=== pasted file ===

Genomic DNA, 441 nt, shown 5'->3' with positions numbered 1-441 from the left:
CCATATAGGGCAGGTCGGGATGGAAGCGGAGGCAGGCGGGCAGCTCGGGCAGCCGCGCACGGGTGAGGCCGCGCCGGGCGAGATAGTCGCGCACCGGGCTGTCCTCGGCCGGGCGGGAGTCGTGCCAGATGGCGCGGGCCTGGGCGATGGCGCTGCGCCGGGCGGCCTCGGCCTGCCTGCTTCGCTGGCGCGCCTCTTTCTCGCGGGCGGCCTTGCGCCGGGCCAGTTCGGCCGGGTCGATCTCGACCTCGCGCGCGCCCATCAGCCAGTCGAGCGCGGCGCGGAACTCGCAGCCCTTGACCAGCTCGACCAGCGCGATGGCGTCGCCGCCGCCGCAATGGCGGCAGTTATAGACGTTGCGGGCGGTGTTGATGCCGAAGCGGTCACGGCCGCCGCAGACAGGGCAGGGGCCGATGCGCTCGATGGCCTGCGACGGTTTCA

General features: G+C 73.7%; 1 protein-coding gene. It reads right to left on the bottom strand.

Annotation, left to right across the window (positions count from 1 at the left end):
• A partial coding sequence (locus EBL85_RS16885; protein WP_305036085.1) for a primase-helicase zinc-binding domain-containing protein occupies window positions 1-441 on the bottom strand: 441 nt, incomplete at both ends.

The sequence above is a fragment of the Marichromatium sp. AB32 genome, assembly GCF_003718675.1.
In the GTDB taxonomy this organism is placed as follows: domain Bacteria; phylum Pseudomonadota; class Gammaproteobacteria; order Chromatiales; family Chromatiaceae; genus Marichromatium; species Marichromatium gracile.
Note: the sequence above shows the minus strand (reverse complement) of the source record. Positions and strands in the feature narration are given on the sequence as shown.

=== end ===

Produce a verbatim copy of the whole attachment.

Genomic DNA, 441 nt, shown 5'->3' with positions numbered 1-441 from the left:
CCATATAGGGCAGGTCGGGATGGAAGCGGAGGCAGGCGGGCAGCTCGGGCAGCCGCGCACGGGTGAGGCCGCGCCGGGCGAGATAGTCGCGCACCGGGCTGTCCTCGGCCGGGCGGGAGTCGTGCCAGATGGCGCGGGCCTGGGCGATGGCGCTGCGCCGGGCGGCCTCGGCCTGCCTGCTTCGCTGGCGCGCCTCTTTCTCGCGGGCGGCCTTGCGCCGGGCCAGTTCGGCCGGGTCGATCTCGACCTCGCGCGCGCCCATCAGCCAGTCGAGCGCGGCGCGGAACTCGCAGCCCTTGACCAGCTCGACCAGCGCGATGGCGTCGCCGCCGCCGCAATGGCGGCAGTTATAGACGTTGCGGGCGGTGTTGATGCCGAAGCGGTCACGGCCGCCGCAGACAGGGCAGGGGCCGATGCGCTCGATGGCCTGCGACGGTTTCA

General features: G+C 73.7%; 1 protein-coding gene. It reads right to left on the bottom strand.

Annotation, left to right across the window (positions count from 1 at the left end):
• A partial coding sequence (locus EBL85_RS16885; protein WP_305036085.1) for a primase-helicase zinc-binding domain-containing protein occupies window positions 1-441 on the bottom strand: 441 nt, incomplete at both ends.

The sequence above is a fragment of the Marichromatium sp. AB32 genome, assembly GCF_003718675.1.
In the GTDB taxonomy this organism is placed as follows: domain Bacteria; phylum Pseudomonadota; class Gammaproteobacteria; order Chromatiales; family Chromatiaceae; genus Marichromatium; species Marichromatium gracile.
Note: the sequence above shows the minus strand (reverse complement) of the source record. Positions and strands in the feature narration are given on the sequence as shown.